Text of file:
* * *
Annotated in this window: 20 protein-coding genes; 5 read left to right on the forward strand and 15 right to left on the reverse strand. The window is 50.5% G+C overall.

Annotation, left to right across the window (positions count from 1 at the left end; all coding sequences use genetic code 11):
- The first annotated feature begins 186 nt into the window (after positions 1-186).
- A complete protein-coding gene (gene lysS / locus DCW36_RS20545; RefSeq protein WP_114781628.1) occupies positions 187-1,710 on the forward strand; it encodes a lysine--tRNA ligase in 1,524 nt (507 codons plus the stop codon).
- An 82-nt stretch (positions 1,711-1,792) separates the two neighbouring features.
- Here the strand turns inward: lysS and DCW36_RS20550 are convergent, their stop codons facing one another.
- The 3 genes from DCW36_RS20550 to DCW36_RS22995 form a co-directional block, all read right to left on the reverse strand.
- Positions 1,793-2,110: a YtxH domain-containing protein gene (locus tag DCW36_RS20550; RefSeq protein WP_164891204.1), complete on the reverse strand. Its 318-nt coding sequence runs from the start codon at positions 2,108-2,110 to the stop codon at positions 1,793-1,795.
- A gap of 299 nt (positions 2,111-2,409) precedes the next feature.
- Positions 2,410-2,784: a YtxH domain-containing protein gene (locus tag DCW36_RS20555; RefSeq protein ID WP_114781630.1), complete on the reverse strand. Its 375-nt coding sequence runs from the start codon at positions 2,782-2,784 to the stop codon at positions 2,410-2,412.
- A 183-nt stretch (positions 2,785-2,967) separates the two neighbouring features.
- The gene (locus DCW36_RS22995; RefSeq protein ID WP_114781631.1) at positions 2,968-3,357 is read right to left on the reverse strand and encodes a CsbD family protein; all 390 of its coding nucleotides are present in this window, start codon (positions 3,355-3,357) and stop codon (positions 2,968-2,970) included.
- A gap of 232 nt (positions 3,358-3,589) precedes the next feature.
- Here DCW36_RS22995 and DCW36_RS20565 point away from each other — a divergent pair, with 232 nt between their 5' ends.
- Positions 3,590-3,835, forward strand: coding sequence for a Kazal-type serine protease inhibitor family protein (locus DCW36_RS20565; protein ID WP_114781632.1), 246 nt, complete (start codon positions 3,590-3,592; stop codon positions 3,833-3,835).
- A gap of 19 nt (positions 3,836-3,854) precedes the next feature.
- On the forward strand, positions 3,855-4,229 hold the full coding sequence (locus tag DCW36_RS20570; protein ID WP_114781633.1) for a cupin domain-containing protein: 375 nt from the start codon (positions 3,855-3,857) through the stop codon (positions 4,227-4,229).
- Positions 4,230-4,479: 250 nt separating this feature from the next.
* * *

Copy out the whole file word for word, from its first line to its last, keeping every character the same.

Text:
Annotated in this window: 20 protein-coding genes; 5 read left to right on the forward strand and 15 right to left on the reverse strand. The window is 50.5% G+C overall.

Annotation, left to right across the window (positions count from 1 at the left end; all coding sequences use genetic code 11):
- The first annotated feature begins 186 nt into the window (after positions 1-186).
- A complete protein-coding gene (gene lysS / locus DCW36_RS20545; RefSeq protein WP_114781628.1) occupies positions 187-1,710 on the forward strand; it encodes a lysine--tRNA ligase in 1,524 nt (507 codons plus the stop codon).
- An 82-nt stretch (positions 1,711-1,792) separates the two neighbouring features.
- Here the strand turns inward: lysS and DCW36_RS20550 are convergent, their stop codons facing one another.
- The 3 genes from DCW36_RS20550 to DCW36_RS22995 form a co-directional block, all read right to left on the reverse strand.
- Positions 1,793-2,110: a YtxH domain-containing protein gene (locus tag DCW36_RS20550; RefSeq protein WP_164891204.1), complete on the reverse strand. Its 318-nt coding sequence runs from the start codon at positions 2,108-2,110 to the stop codon at positions 1,793-1,795.
- A gap of 299 nt (positions 2,111-2,409) precedes the next feature.
- Positions 2,410-2,784: a YtxH domain-containing protein gene (locus tag DCW36_RS20555; RefSeq protein ID WP_114781630.1), complete on the reverse strand. Its 375-nt coding sequence runs from the start codon at positions 2,782-2,784 to the stop codon at positions 2,410-2,412.
- A 183-nt stretch (positions 2,785-2,967) separates the two neighbouring features.
- The gene (locus DCW36_RS22995; RefSeq protein ID WP_114781631.1) at positions 2,968-3,357 is read right to left on the reverse strand and encodes a CsbD family protein; all 390 of its coding nucleotides are present in this window, start codon (positions 3,355-3,357) and stop codon (positions 2,968-2,970) included.
- A gap of 232 nt (positions 3,358-3,589) precedes the next feature.
- Here DCW36_RS22995 and DCW36_RS20565 point away from each other — a divergent pair, with 232 nt between their 5' ends.
- Positions 3,590-3,835, forward strand: coding sequence for a Kazal-type serine protease inhibitor family protein (locus DCW36_RS20565; protein ID WP_114781632.1), 246 nt, complete (start codon positions 3,590-3,592; stop codon positions 3,833-3,835).
- A gap of 19 nt (positions 3,836-3,854) precedes the next feature.
- On the forward strand, positions 3,855-4,229 hold the full coding sequence (locus tag DCW36_RS20570; protein ID WP_114781633.1) for a cupin domain-containing protein: 375 nt from the start codon (positions 3,855-3,857) through the stop codon (positions 4,227-4,229).
- Positions 4,230-4,479: 250 nt separating this feature from the next.